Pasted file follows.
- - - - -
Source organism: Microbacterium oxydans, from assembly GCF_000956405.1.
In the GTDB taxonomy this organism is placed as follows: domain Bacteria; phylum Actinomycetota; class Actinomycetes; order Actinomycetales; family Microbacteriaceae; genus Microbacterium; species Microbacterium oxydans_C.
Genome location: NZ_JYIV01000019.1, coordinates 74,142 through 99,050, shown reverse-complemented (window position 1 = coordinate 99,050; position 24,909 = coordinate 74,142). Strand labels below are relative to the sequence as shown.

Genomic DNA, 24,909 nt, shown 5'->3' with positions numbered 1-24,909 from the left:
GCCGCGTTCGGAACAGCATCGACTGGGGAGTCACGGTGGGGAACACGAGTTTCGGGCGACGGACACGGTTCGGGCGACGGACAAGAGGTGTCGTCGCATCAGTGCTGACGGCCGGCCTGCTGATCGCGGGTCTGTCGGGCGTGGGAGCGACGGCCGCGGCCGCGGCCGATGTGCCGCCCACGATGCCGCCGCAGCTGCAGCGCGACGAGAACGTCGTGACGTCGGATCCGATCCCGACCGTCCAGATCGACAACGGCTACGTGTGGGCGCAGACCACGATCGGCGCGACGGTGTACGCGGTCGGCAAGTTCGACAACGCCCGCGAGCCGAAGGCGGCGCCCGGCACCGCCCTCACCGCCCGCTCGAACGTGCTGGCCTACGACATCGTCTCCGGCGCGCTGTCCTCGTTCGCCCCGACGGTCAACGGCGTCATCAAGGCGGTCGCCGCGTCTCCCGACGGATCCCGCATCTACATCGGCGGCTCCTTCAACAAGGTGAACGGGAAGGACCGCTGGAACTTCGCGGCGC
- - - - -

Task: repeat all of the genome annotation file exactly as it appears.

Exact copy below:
Source organism: Microbacterium oxydans, from assembly GCF_000956405.1.
In the GTDB taxonomy this organism is placed as follows: domain Bacteria; phylum Actinomycetota; class Actinomycetes; order Actinomycetales; family Microbacteriaceae; genus Microbacterium; species Microbacterium oxydans_C.
Genome location: NZ_JYIV01000019.1, coordinates 74,142 through 99,050, shown reverse-complemented (window position 1 = coordinate 99,050; position 24,909 = coordinate 74,142). Strand labels below are relative to the sequence as shown.

Genomic DNA, 24,909 nt, shown 5'->3' with positions numbered 1-24,909 from the left:
GCCGCGTTCGGAACAGCATCGACTGGGGAGTCACGGTGGGGAACACGAGTTTCGGGCGACGGACACGGTTCGGGCGACGGACAAGAGGTGTCGTCGCATCAGTGCTGACGGCCGGCCTGCTGATCGCGGGTCTGTCGGGCGTGGGAGCGACGGCCGCGGCCGCGGCCGATGTGCCGCCCACGATGCCGCCGCAGCTGCAGCGCGACGAGAACGTCGTGACGTCGGATCCGATCCCGACCGTCCAGATCGACAACGGCTACGTGTGGGCGCAGACCACGATCGGCGCGACGGTGTACGCGGTCGGCAAGTTCGACAACGCCCGCGAGCCGAAGGCGGCGCCCGGCACCGCCCTCACCGCCCGCTCGAACGTGCTGGCCTACGACATCGTCTCCGGCGCGCTGTCCTCGTTCGCCCCGACGGTCAACGGCGTCATCAAGGCGGTCGCCGCGTCTCCCGACGGATCCCGCATCTACATCGGCGGCTCCTTCAACAAGGTGAACGGGAAGGACCGCTGGAACTTCGCGGCGC